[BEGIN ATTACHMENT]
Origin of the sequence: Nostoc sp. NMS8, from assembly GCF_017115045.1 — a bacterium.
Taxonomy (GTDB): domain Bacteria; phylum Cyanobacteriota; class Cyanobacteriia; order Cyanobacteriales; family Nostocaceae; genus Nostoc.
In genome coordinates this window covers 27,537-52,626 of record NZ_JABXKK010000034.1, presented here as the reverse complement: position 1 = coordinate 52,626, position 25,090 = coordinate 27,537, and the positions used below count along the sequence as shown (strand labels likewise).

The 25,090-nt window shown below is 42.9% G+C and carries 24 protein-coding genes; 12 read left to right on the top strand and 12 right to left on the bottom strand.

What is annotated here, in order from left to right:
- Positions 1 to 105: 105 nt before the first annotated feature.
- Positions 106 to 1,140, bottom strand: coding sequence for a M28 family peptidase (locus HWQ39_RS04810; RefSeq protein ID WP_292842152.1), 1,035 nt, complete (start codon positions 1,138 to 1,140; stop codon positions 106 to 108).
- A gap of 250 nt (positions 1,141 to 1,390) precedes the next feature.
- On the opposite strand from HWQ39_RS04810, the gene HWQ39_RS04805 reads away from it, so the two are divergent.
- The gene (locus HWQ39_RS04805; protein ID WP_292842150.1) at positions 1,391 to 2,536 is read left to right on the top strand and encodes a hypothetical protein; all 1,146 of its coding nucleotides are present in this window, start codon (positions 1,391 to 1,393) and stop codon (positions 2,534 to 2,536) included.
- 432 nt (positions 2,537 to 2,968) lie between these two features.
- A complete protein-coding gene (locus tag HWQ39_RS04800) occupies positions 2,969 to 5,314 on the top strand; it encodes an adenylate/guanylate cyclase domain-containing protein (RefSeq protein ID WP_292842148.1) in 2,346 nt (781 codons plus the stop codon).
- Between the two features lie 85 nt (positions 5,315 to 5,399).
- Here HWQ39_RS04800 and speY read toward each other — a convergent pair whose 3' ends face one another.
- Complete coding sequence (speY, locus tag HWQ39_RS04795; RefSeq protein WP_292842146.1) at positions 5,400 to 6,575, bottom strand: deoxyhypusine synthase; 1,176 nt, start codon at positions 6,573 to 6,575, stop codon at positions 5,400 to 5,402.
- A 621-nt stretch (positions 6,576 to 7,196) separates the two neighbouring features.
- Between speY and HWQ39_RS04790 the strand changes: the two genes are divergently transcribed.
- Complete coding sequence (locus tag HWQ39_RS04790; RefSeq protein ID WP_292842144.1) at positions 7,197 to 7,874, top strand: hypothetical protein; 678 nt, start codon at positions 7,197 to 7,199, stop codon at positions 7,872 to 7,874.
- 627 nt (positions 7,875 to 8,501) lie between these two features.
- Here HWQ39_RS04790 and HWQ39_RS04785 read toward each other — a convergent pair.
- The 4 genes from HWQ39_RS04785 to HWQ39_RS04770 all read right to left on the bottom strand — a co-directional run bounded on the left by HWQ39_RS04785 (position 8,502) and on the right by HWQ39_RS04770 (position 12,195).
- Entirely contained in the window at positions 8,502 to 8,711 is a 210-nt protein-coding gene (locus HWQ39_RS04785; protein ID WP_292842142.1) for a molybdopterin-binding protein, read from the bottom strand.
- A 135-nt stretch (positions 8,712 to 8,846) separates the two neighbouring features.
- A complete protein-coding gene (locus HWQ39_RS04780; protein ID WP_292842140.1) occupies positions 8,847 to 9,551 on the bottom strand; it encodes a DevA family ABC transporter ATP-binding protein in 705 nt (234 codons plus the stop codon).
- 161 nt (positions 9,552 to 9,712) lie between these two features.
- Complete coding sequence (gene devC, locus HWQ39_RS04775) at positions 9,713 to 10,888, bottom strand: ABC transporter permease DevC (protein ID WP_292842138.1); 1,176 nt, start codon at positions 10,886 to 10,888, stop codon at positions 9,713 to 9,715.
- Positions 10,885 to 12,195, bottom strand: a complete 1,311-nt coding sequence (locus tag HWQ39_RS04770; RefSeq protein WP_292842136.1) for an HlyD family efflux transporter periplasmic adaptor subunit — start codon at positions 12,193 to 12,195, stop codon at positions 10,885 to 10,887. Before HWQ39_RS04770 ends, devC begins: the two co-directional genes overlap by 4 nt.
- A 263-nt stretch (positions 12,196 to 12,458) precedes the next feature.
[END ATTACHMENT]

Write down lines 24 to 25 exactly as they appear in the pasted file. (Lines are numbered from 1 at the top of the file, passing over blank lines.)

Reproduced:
- A complete protein-coding gene (locus HWQ39_RS04780; protein ID WP_292842140.1) occupies positions 8,847 to 9,551 on the bottom strand; it encodes a DevA family ABC transporter ATP-binding protein in 705 nt (234 codons plus the stop codon).
- 161 nt (positions 9,552 to 9,712) lie between these two features.